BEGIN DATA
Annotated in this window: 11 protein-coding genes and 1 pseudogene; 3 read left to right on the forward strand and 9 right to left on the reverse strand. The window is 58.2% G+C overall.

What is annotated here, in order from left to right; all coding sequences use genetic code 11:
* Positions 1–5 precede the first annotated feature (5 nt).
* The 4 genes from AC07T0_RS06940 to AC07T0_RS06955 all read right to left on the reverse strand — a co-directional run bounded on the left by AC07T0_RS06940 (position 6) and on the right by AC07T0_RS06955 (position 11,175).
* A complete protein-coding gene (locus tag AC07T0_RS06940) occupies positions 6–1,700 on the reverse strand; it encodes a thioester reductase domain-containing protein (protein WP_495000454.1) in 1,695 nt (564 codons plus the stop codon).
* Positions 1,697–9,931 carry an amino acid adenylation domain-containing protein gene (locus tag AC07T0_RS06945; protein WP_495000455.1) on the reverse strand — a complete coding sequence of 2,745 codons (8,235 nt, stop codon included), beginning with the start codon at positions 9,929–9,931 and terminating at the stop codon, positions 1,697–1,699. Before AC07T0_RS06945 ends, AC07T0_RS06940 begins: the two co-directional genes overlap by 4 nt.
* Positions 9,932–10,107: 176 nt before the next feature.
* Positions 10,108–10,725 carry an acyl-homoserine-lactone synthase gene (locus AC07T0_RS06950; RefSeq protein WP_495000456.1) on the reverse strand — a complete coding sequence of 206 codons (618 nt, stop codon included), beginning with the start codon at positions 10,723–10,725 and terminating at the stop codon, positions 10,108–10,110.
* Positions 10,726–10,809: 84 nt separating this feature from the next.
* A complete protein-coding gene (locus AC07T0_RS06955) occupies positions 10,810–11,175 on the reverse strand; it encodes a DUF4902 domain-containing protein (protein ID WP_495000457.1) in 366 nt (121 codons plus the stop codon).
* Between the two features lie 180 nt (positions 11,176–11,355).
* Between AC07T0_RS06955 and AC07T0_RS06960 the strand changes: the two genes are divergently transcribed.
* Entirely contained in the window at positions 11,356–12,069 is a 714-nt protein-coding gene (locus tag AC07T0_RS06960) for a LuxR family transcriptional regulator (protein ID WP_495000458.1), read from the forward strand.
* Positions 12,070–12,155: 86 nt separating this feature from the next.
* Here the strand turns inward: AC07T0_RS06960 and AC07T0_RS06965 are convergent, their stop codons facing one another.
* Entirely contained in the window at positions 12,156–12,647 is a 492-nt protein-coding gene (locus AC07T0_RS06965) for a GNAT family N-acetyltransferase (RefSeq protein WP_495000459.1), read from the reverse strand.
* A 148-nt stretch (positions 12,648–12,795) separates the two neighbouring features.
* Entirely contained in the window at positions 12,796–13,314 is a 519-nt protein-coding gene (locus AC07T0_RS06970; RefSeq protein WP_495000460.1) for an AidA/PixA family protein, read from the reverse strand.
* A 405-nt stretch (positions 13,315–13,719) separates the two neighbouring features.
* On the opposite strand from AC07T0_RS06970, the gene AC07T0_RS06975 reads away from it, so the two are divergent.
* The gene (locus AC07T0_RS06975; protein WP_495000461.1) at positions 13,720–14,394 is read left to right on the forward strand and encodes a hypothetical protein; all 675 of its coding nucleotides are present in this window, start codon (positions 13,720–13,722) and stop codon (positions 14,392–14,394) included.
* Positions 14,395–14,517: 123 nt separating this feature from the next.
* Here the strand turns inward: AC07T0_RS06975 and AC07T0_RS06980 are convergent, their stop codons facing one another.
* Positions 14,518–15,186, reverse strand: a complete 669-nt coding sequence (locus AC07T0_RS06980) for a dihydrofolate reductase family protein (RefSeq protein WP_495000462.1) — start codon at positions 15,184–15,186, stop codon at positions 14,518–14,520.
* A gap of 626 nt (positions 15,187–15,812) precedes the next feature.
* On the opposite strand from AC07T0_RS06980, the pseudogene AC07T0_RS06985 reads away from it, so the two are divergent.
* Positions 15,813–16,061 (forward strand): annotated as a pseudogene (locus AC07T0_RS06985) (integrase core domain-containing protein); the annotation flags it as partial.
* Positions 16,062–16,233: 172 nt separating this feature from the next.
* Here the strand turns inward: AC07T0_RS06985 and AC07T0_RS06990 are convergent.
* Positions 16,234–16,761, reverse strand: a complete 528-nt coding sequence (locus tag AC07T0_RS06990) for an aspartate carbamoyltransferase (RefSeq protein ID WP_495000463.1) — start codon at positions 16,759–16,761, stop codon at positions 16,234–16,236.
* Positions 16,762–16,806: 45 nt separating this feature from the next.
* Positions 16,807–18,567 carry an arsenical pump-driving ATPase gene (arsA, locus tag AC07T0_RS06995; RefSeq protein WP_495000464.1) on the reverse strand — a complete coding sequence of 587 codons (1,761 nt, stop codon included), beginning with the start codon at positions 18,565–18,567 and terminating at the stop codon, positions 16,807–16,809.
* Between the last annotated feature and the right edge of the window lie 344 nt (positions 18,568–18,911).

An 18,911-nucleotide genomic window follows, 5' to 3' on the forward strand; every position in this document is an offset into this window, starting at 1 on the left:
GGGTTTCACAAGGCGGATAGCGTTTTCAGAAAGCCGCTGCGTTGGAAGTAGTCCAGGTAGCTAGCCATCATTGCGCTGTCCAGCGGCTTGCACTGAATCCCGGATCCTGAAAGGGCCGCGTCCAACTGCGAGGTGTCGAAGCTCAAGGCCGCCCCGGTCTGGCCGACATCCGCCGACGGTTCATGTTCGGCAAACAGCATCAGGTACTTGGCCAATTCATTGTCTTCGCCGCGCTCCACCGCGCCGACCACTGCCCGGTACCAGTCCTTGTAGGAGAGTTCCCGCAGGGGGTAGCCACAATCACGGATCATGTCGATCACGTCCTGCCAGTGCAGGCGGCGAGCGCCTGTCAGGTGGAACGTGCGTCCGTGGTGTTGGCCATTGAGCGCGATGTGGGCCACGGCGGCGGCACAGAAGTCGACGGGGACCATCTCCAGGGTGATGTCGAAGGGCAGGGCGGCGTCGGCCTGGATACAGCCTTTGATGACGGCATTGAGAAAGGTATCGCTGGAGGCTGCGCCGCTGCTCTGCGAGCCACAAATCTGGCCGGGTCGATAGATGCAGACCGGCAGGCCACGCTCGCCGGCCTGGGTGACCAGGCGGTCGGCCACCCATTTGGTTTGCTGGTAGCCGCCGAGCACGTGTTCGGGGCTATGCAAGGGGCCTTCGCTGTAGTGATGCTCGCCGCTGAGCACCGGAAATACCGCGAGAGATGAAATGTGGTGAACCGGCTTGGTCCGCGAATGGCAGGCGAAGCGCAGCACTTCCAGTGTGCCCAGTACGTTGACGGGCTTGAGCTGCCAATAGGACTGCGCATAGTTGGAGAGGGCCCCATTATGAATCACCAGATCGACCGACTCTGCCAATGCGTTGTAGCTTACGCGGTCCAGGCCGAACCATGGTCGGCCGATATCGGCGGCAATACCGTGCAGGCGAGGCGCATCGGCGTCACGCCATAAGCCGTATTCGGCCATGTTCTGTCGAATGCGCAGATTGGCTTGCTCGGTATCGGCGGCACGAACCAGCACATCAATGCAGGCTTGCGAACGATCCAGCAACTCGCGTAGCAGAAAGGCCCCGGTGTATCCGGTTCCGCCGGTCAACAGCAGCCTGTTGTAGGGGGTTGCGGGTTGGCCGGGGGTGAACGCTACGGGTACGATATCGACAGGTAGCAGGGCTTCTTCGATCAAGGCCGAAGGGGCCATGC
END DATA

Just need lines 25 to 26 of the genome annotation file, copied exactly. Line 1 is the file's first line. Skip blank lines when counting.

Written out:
* A gap of 626 nt (positions 15,187–15,812) precedes the next feature.
* On the opposite strand from AC07T0_RS06980, the pseudogene AC07T0_RS06985 reads away from it, so the two are divergent.